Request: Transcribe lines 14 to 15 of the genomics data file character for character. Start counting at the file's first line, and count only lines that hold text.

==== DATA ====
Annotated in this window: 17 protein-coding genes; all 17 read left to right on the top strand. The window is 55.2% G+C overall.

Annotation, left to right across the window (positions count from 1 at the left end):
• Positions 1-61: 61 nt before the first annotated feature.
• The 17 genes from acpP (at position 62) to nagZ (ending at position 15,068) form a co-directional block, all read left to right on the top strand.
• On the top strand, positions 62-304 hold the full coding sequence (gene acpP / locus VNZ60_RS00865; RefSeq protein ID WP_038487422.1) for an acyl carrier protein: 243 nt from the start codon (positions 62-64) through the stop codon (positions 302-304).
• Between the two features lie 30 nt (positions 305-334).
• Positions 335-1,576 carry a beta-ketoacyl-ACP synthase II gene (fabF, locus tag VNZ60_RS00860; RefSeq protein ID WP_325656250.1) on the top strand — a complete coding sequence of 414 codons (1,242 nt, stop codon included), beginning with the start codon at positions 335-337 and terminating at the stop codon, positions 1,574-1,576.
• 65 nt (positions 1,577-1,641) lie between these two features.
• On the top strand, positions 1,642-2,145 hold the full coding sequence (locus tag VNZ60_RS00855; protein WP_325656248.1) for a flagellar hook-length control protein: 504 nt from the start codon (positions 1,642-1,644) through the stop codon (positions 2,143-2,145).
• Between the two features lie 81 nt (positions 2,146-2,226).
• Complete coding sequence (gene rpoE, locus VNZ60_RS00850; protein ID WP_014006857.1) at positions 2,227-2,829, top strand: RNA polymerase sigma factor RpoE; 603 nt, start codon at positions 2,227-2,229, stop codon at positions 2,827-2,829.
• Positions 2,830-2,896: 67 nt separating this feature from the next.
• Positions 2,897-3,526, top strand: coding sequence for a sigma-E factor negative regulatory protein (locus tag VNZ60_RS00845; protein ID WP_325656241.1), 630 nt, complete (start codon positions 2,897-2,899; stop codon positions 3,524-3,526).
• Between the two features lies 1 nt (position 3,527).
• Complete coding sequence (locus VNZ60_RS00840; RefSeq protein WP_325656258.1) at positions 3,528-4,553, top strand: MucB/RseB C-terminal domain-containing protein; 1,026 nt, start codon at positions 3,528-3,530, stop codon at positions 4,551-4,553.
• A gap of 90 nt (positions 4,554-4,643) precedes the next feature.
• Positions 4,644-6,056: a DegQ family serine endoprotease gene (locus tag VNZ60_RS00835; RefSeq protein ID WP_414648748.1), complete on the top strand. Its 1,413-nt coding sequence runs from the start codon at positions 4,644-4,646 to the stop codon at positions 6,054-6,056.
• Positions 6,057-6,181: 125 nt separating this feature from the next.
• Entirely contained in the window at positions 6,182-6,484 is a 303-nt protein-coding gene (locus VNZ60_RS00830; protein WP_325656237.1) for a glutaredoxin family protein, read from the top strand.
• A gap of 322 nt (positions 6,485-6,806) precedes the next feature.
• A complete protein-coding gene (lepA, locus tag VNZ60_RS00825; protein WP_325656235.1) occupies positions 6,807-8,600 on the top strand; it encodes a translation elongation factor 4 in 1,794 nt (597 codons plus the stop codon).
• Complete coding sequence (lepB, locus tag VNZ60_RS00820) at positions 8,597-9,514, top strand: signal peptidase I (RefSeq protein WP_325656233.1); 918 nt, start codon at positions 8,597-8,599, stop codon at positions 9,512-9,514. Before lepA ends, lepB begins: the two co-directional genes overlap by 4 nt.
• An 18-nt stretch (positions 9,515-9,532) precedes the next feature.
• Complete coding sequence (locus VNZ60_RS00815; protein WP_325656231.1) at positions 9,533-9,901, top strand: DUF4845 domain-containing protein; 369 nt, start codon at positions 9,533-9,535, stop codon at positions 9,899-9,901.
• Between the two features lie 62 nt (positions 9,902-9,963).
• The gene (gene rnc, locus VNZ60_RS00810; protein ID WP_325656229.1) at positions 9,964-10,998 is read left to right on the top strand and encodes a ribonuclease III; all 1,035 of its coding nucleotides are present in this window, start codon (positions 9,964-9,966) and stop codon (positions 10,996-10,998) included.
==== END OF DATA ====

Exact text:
• Between the two features lies 1 nt (position 3,527).
• Complete coding sequence (locus VNZ60_RS00840; RefSeq protein WP_325656258.1) at positions 3,528-4,553, top strand: MucB/RseB C-terminal domain-containing protein; 1,026 nt, start codon at positions 3,528-3,530, stop codon at positions 4,551-4,553.